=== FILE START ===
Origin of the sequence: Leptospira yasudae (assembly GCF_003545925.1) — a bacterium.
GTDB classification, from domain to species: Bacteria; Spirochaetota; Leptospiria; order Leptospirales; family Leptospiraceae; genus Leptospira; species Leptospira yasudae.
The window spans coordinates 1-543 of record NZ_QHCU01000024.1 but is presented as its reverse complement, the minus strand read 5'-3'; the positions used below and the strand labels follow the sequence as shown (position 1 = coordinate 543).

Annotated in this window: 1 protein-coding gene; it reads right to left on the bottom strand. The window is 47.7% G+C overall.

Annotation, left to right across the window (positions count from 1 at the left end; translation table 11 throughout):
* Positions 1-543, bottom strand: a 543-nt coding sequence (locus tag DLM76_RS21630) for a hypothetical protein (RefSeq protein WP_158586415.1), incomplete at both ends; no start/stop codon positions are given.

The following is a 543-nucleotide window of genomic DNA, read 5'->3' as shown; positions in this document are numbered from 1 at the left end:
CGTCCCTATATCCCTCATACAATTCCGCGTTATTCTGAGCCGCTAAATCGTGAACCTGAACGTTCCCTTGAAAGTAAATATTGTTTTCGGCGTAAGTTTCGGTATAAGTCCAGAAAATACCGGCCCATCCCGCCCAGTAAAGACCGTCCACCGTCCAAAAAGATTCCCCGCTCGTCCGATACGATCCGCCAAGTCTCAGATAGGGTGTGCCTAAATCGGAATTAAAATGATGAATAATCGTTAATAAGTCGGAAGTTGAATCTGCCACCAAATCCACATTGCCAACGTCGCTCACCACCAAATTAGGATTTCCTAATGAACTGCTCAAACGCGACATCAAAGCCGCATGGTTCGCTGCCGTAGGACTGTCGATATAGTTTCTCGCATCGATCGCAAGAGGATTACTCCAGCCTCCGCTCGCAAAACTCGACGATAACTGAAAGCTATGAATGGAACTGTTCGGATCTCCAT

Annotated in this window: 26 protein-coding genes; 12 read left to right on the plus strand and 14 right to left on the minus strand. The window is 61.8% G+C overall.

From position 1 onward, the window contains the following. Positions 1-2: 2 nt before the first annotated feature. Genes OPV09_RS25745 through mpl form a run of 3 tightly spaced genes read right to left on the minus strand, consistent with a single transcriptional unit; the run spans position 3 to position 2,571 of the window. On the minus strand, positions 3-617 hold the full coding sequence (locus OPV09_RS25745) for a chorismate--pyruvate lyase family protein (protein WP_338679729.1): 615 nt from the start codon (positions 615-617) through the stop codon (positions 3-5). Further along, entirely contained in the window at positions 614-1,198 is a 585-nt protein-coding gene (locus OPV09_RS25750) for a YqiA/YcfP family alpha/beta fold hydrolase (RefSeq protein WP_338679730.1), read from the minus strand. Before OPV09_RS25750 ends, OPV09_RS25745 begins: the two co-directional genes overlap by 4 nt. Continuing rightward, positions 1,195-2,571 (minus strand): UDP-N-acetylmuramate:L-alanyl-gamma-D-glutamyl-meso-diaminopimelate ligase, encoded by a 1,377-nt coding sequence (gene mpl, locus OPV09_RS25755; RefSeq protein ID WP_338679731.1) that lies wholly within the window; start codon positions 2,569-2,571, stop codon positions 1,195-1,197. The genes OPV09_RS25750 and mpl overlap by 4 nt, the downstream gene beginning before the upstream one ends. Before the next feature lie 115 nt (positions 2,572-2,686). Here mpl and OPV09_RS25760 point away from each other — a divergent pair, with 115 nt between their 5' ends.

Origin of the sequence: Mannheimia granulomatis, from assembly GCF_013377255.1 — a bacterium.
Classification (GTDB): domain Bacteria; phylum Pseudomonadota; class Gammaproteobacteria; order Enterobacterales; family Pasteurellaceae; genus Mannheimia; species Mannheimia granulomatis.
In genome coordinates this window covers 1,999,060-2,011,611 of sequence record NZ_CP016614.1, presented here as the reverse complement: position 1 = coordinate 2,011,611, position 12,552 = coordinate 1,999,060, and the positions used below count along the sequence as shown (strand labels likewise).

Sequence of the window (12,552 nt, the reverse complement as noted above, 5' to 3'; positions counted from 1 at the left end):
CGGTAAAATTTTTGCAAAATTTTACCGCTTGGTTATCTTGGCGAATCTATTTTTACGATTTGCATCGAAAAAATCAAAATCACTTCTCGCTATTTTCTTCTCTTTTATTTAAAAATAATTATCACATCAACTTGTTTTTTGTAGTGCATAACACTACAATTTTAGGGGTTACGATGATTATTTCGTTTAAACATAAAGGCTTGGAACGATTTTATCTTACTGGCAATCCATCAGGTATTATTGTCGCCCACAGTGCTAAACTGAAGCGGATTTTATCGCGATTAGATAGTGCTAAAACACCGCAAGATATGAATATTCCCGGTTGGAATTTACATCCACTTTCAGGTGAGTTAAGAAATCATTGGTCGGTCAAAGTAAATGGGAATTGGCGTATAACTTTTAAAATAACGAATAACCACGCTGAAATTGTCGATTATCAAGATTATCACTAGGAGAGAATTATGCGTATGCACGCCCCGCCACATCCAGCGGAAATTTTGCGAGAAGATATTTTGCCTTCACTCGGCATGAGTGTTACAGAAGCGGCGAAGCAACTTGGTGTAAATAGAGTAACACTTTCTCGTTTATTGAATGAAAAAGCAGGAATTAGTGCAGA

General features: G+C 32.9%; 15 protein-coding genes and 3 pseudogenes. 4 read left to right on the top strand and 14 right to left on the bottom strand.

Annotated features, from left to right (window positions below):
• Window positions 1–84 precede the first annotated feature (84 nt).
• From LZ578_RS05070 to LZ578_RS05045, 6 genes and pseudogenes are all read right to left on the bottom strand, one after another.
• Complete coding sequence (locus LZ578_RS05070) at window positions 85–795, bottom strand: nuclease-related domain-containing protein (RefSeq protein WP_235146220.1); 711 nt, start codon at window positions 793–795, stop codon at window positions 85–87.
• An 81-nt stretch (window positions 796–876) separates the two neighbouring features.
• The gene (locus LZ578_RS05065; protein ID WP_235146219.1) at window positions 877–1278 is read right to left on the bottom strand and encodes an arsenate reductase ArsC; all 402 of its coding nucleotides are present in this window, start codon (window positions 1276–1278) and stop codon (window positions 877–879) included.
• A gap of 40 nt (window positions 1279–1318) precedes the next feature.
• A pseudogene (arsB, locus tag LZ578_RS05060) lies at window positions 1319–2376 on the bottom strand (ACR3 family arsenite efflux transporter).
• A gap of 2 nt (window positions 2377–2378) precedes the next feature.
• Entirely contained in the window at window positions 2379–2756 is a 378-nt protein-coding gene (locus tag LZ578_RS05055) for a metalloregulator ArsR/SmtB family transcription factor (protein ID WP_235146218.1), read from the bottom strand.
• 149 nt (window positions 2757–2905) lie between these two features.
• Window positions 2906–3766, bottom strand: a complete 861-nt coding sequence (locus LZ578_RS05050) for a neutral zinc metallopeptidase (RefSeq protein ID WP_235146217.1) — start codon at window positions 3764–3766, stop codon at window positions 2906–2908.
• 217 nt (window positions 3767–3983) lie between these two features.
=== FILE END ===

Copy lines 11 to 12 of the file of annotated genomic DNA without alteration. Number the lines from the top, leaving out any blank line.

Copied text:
Origin of the sequence: Mannheimia granulomatis, from assembly GCF_013377255.1 — a bacterium.
Classification (GTDB): domain Bacteria; phylum Pseudomonadota; class Gammaproteobacteria; order Enterobacterales; family Pasteurellaceae; genus Mannheimia; species Mannheimia granulomatis.